It was a piglet, squealing, shivering and struggling to make its way through mounting piles of snow.
“It was just a little lump in the snow, a pink lump in the snow,” the younger Perry said.
The elder Perry realized that without their intervention, the piglet would likely perish. So at around 10 p.m. Friday, with snow quickly accumulating, he grabbed his daughter Catherine’s sweatshirt and pulled the animal from the snow. Smith swaddled the ice-encrusted creature in the sweatshirt and loaded it into the car.
“He would have died,” Smith said. “He would have lasted maybe another 30 minutes to an hour.”
That began the long, strange night for the family. Smith’s son Perry and daughter Catherine worked to nurse the piglet back to health. Perry, the son, even spent about half the night in the hotel bathtub, cradling the piglet and swaddling it in towels to ease its chills. By Saturday afternoon, the children were working in shifts, hand-feeding it bananas and water, cuddling it as it slept to keep it warm and soothing its cuts with ointment.
Speaking from the hotel bathtub, with the pig nestled in towels and snoozing on his leg, the teen said he had grown attached to the piglet. The children had even given him a name — Wee Wee, after the childhood imaginary friend of an uncle.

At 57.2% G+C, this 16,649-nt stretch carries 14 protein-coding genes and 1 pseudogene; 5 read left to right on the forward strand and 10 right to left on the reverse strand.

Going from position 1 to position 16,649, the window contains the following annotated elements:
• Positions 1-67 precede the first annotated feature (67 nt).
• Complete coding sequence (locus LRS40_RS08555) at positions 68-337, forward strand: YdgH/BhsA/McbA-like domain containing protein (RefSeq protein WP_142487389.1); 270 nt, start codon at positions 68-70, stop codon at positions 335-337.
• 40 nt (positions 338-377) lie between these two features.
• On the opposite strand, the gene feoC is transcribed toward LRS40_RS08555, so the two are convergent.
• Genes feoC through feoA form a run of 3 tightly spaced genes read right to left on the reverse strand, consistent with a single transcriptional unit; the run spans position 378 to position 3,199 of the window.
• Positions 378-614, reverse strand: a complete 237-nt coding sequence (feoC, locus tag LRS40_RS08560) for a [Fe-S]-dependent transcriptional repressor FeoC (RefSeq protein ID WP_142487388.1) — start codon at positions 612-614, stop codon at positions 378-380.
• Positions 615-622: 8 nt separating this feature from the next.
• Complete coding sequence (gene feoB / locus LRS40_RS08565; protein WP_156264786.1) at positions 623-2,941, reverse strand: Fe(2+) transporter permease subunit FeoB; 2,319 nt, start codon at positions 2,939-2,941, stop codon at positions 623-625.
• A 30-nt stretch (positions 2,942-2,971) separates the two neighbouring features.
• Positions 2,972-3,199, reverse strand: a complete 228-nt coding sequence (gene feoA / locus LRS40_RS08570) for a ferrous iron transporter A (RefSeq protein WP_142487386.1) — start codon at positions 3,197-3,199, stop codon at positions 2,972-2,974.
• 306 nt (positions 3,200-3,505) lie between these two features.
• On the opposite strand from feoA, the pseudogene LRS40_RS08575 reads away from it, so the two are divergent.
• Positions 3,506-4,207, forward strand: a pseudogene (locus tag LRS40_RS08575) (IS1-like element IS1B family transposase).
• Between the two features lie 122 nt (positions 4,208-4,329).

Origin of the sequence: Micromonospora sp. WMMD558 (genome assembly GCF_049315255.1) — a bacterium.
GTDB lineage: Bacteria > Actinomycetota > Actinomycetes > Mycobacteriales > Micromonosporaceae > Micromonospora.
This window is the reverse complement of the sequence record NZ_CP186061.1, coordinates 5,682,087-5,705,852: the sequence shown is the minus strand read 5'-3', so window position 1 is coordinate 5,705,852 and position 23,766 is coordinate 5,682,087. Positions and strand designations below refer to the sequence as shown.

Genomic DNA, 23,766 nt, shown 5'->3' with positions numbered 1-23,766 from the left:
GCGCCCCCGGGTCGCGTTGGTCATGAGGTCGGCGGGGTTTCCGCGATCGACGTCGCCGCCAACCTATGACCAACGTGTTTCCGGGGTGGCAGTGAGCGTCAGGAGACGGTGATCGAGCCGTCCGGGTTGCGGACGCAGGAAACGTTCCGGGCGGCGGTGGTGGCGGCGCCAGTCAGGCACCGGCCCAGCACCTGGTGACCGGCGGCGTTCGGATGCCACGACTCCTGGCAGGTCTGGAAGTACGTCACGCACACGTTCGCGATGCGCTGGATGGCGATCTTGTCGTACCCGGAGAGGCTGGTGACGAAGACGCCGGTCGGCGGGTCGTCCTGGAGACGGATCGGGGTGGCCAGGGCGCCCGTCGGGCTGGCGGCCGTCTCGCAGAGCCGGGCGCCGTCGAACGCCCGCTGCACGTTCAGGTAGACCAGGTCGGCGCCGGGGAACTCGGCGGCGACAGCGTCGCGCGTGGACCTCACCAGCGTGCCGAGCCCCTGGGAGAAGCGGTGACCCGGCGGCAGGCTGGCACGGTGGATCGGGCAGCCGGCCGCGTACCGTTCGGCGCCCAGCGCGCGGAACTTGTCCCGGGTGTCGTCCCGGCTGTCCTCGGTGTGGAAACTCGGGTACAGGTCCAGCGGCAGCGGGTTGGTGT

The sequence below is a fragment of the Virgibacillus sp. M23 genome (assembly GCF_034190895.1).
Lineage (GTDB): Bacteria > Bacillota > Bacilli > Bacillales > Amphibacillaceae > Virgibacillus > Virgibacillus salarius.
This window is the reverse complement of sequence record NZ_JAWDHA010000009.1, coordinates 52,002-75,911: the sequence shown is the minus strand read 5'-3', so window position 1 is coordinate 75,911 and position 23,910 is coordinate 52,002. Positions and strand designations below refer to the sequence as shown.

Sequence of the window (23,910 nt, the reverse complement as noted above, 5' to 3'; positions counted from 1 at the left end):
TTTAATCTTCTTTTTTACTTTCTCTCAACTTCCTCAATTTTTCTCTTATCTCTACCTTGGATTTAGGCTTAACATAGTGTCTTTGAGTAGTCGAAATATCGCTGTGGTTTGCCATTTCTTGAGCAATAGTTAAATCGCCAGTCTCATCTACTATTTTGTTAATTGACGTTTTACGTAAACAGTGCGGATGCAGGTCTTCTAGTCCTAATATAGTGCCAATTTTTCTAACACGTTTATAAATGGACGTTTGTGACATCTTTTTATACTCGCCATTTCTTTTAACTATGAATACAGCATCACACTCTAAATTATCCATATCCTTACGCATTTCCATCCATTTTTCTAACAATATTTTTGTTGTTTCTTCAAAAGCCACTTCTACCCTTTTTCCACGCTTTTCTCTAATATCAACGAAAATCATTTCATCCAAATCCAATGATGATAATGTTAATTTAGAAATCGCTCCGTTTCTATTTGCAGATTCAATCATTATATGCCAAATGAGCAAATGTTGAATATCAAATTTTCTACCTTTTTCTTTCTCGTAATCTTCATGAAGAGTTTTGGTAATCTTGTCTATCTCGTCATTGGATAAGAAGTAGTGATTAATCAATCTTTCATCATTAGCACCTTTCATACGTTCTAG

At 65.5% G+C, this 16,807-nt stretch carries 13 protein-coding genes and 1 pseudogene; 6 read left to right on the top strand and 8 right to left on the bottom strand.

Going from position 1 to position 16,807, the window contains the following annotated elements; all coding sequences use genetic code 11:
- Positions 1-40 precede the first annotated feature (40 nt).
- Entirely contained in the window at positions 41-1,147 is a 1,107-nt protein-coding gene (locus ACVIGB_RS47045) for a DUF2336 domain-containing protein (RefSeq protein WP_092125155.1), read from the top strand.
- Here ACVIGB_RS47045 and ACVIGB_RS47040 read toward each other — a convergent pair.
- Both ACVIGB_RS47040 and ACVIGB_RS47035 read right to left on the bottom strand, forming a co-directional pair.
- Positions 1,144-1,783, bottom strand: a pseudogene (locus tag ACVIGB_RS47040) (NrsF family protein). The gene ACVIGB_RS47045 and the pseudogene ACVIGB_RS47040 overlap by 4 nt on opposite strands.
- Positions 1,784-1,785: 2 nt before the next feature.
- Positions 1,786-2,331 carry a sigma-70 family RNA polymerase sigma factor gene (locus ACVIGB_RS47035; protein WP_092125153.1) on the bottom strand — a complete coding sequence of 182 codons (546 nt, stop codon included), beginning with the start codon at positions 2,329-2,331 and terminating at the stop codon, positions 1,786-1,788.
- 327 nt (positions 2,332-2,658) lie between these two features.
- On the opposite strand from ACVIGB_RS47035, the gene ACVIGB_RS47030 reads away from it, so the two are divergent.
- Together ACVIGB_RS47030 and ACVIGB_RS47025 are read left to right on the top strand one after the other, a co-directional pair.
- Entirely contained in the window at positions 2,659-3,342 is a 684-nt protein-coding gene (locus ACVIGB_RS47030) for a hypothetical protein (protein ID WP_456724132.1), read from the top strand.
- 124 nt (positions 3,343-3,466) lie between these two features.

“I would like to take him home and accept him as a member of the family,” Perry said. But he was of course realistic. His father said he was unsure of the rules about keeping livestock at their home in Somerset, Montgomery County, though 12-year-old Catherine was still holding out hope that the family could build some kind of enclosure to keep Wee Wee.
As word of the family’s heroic piglet rescue spread on social media, old friends came out of the woodwork with different ideas for the piglet. Perry Smith is a founder and former co-owner of Matchbox Food Group, which runs popular eateries in the District. So naturally, he’s heard from chefs who inquired, perhaps facetiously, about other possibilities for the tiny refugee, as in “What are you planning on doing with the pig? Nudge, nudge.”
But Smith, who has reached out to animal shelters, said he will not turn it over to someone with plans to put it on the dinner menu.
A bittersweet update: The elder Perry Smith wrote to say that Poplar Spring Animal Sanctuary in Poolesville, Md., has agreed to take the piglet once the snow clears.